Russian billionaire Mikhail Prokhorov purchased the New Jersey Nets in 2010, expecting to win an NBA championship by 2014. Nearly five years and no rings later, the owner of the now-Brooklyn Nets is reportedly considering selling the franchise.

According to ESPN, Prokhorov has had discussions about potentially relinquishing his controlling stake in the team. Prokhorov has reportedly met with Guggenheim executive Todd Boehly, who is a minority owner of the Los Angeles Dodgers.

If Prokhorov does sell the franchise, it would be a quick turnaround for a man who had jumped into the NBA with such fervor. However, it’s that passion for the Nets that could ultimately force him to step away from the team.

In his short stint as owner, Prokhorov has tried to win at any cost. Last season, Brooklyn’s payroll of over $102 million was by far the highest in the league, as no team had a payroll that even reached $90 million.

Between what Brooklyn spent on players' salaries and the $90 million it was forced to pay in luxury tax, the Nets are projected to have lost $144 million in the 2013-2014 season, according to Grantland's Zach Lowe. No NBA team lost more than $13 million during that time.

Prokhorov, who is reportedly worth roughly $11 billion, might find his investment to be worth it if the team were performing better on the court. After five years of no titles, though, a championship run doesn’t appear to be on the horizon. The Nets lost in the second round of last year’s playoffs, marking their best finish under Prokhorov, and they aren’t expected to be a top title contender in 2015.

Prokhorov hasn’t led the Nets to an NBA Finals like he had hoped, but he has seen the team’s worth improve considerably. In 2010, he bought the organization for $200 million, gaining 80 percent ownership of the team and 45 percent of the Barclays Center. There’s no doubt the team would go for much more money now, and high-level NBA executives tell Yahoo! Sports' Adrian Wojnarowski that they expect Prokhorov to cash out.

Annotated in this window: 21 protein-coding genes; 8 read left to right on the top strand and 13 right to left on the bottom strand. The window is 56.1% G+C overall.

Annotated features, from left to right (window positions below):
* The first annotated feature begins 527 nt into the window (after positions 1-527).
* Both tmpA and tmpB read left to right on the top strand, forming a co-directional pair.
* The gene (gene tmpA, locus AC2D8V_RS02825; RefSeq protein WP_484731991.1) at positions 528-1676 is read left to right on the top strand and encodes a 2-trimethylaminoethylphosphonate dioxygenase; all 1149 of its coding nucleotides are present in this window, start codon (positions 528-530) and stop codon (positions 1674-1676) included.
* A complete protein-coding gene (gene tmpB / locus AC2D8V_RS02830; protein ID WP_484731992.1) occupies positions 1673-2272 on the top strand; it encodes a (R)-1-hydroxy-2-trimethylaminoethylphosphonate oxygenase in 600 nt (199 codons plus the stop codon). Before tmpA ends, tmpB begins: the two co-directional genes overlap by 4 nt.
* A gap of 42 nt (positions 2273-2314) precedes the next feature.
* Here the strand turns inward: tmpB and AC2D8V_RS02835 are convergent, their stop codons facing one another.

ESPN reports that the Nets asking price values the team at $1.2 billion and Barclays Center, which opened in 2012, at $1.1 billion. Forbes valued the Nets this year at $780 million, but transactions for NBA teams would likely have Prokhorov looking for 10 figures.

"The recent sale of the Clippers for over $2 billion changes the perceived market price for the ownership of a professional sports team in the NBA,” Marc Edelman, a sports law professor at the Zicklin School of Business at Baruch College in New York, told International Business Times. “Until that point, no team had sold for even close to $1 billion, and thus an asking price of $2 billion would have seemed preposterous. However, today all that has changed."

In April, the Milwaukee Bucks were sold for $550 million after Forbes valued the team to be worth $405 million. In 2013, the Sacramento Kings were bought for a then-record $534 million.

A potential sale of the Nets might not be imminent, and the ESPN report claims that the club will have trouble finding a buyer at its current asking price. However, another report suggests that one ownership group might be willing to match the Nets' asking price.

In 2012, Guggenheim Baseball Management bought the Los Angeles Dodgers for $2.15 billion. While the Dodgers’ estimated value did not equal what they were sold for, Forbes valued the team to be worth $2 billion just two years later.

According to Nets Daily, the two sides could be looking at what is being called a “combination of assets.” A deal could reportedly be reached in which Prokhorov is still the controlling owner, though his stake in the team would be reduced. 

Dodgers controlling owner Mark Walter has refuted the report, telling ESPN that he has no intention of selling the team or moving them into a new ownership group.

“As for the Nets, I have not seen their numbers,” Walter added. “They are a terrific franchise.  I would be happy to look at their information and any proposal anyone wanted to make to me – as I would with any proposal." 

Reports of Prokhorov listening to offers first surfaced in June.